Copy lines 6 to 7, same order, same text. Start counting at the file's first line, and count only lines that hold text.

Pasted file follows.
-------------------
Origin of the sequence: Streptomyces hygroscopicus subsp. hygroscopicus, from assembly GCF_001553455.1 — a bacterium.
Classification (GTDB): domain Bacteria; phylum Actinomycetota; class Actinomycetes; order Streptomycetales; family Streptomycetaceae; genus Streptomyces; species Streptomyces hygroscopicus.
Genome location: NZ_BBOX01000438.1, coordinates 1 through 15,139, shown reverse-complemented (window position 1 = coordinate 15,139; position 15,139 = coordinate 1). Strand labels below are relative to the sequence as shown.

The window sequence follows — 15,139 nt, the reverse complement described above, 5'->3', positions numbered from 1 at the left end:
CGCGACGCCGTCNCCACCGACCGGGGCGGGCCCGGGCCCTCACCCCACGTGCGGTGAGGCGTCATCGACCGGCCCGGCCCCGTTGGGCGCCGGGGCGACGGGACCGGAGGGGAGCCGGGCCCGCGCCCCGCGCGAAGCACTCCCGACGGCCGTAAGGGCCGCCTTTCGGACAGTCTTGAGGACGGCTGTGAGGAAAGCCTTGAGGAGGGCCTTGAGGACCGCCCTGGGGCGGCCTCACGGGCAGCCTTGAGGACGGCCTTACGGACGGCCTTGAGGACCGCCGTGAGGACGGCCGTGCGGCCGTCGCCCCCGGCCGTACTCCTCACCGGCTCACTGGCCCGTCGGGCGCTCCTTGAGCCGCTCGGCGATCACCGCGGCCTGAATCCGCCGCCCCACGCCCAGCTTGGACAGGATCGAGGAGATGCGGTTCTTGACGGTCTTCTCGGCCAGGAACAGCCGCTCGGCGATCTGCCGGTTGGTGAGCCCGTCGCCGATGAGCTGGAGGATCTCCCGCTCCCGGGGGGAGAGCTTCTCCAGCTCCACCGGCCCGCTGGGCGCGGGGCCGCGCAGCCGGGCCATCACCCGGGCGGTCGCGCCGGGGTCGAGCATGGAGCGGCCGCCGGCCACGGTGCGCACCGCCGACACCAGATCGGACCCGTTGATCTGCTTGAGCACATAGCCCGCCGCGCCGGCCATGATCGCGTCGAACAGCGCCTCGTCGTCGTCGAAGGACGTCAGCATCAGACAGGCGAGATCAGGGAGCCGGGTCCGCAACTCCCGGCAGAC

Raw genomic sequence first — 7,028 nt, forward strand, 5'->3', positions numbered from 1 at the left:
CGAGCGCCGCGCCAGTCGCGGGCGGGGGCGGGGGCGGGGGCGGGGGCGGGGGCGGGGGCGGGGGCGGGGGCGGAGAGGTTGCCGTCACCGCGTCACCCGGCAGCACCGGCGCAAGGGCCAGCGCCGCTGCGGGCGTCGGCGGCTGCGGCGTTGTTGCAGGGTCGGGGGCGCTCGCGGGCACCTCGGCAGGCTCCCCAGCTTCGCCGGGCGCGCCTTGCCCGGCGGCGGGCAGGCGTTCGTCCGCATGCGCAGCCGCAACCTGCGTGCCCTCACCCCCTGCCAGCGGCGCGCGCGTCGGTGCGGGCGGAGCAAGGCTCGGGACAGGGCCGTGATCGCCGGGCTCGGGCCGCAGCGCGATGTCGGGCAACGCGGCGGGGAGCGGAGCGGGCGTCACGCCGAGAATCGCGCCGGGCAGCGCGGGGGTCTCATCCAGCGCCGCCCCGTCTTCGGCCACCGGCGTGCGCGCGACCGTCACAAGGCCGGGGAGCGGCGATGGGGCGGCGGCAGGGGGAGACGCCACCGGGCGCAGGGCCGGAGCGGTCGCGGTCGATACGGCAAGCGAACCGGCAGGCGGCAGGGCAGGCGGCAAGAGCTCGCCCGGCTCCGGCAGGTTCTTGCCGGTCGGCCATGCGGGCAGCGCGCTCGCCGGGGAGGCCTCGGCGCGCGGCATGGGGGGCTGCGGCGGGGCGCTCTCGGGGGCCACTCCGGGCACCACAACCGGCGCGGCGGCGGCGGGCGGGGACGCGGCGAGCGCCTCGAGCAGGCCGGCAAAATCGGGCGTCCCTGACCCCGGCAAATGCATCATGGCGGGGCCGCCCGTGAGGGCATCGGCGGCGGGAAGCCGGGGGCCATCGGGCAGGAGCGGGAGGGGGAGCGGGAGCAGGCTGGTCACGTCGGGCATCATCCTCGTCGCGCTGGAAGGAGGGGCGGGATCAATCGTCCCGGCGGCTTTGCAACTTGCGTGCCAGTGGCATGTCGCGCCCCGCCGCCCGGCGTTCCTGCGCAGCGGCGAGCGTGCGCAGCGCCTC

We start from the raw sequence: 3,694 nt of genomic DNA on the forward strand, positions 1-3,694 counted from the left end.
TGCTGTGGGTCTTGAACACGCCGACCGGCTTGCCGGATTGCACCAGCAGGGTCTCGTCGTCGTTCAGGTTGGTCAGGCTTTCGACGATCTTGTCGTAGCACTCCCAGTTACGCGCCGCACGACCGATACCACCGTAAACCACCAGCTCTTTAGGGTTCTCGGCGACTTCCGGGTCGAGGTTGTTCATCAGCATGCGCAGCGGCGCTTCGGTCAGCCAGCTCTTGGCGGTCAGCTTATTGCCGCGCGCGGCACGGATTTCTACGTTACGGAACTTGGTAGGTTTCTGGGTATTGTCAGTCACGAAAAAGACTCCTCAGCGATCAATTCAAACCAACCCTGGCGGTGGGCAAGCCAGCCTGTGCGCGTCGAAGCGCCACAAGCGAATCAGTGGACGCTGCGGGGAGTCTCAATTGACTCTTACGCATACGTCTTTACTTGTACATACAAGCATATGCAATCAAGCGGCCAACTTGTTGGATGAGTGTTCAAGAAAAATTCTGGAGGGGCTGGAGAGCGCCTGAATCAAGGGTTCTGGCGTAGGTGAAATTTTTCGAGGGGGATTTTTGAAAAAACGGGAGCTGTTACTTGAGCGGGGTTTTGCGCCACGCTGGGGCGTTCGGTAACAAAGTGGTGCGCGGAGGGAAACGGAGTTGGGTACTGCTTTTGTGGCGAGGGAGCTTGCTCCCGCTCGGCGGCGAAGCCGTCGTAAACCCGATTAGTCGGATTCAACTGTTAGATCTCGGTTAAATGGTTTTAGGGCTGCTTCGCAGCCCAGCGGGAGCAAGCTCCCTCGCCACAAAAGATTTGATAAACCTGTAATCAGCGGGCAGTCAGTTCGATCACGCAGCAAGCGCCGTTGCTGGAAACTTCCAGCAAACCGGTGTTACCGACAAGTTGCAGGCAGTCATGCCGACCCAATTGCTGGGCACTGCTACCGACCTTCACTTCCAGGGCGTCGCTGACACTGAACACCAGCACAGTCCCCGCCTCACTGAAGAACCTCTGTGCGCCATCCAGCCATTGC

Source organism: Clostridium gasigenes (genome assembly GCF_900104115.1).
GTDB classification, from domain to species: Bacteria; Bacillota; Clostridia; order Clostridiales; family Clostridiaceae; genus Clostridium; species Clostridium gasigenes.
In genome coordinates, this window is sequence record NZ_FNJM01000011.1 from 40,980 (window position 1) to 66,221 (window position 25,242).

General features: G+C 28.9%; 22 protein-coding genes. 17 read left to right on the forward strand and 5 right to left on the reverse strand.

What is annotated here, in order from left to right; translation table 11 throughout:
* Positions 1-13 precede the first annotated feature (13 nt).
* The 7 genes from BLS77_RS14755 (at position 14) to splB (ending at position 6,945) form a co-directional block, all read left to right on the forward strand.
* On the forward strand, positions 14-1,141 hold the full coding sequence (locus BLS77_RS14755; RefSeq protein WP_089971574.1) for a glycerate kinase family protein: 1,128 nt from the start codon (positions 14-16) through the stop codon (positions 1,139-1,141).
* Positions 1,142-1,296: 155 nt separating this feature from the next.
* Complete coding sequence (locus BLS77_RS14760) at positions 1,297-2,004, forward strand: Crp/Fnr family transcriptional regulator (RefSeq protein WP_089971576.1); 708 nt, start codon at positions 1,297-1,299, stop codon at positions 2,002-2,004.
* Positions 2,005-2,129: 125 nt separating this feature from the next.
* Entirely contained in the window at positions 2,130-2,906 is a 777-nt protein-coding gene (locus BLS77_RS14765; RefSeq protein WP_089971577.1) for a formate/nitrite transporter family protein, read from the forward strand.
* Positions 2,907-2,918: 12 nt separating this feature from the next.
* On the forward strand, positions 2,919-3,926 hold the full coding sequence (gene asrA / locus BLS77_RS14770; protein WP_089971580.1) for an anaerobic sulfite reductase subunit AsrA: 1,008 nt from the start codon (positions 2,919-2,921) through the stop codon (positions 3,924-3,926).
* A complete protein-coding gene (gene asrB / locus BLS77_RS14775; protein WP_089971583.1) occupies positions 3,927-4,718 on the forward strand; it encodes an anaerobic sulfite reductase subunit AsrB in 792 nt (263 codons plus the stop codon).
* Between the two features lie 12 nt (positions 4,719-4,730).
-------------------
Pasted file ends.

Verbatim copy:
Raw genomic sequence first — 7,028 nt, forward strand, 5'->3', positions numbered from 1 at the left:
CGAGCGCCGCGCCAGTCGCGGGCGGGGGCGGGGGCGGGGGCGGGGGCGGGGGCGGGGGCGGGGGCGGGGGCGGAGAGGTTGCCGTCACCGCGTCACCCGGCAGCACCGGCGCAAGGGCCAGCGCCGCTGCGGGCGTCGGCGGCTGCGGCGTTGTTGCAGGGTCGGGGGCGCTCGCGGGCACCTCGGCAGGCTCCCCAGCTTCGCCGGGCGCGCCTTGCCCGGCGGCGGGCAGGCGTTCGTCCGCATGCGCAGCCGCAACCTGCGTGCCCTCACCCCCTGCCAGCGGCGCGCGCGTCGGTGCGGGCGGAGCAAGGCTCGGGACAGGGCCGTGATCGCCGGGCTCGGGCCGCAGCGCGATGTCGGGCAACGCGGCGGGGAGCGGAGCGGGCGTCACGCCGAGAATCGCGCCGGGCAGCGCGGGGGTCTCATCCAGCGCCGCCCCGTCTTCGGCCACCGGCGTGCGCGCGACCGTCACAAGGCCGGGGAGCGGCGATGGGGCGGCGGCAGGGGGAGACGCCACCGGGCGCAGGGCCGGAGCGGTCGCGGTCGATACGGCAAGCGAACCGGCAGGCGGCAGGGCAGGCGGCAAGAGCTCGCCCGGCTCCGGCAGGTTCTTGCCGGTCGGCCATGCGGGCAGCGCGCTCGCCGGGGAGGCCTCGGCGCGCGGCATGGGGGGCTGCGGCGGGGCGCTCTCGGGGGCCACTCCGGGCACCACAACCGGCGCGGCGGCGGCGGGCGGGGACGCGGCGAGCGCCTCGAGCAGGCCGGCAAAATCGGGCGTCCCTGACCCCGGCAAATGCATCATGGCGGGGCCGCCCGTGAGGGCATCGGCGGCGGGAAGCCGGGGGCCATCGGGCAGGAGCGGGAGGGGGAGCGGGAGCAGGCTGGTCACGTCGGGCATCATCCTCGTCGCGCTGGAAGGAGGGGCGGGATCAATCGTCCCGGCGGCTTTGCAACTTGCGTGCCAGTGGCATGTCGCGCCCCGCCGCCCGGCGTTCCTGCGCAGCGGCGAGCGTGCGCAGCGCCTC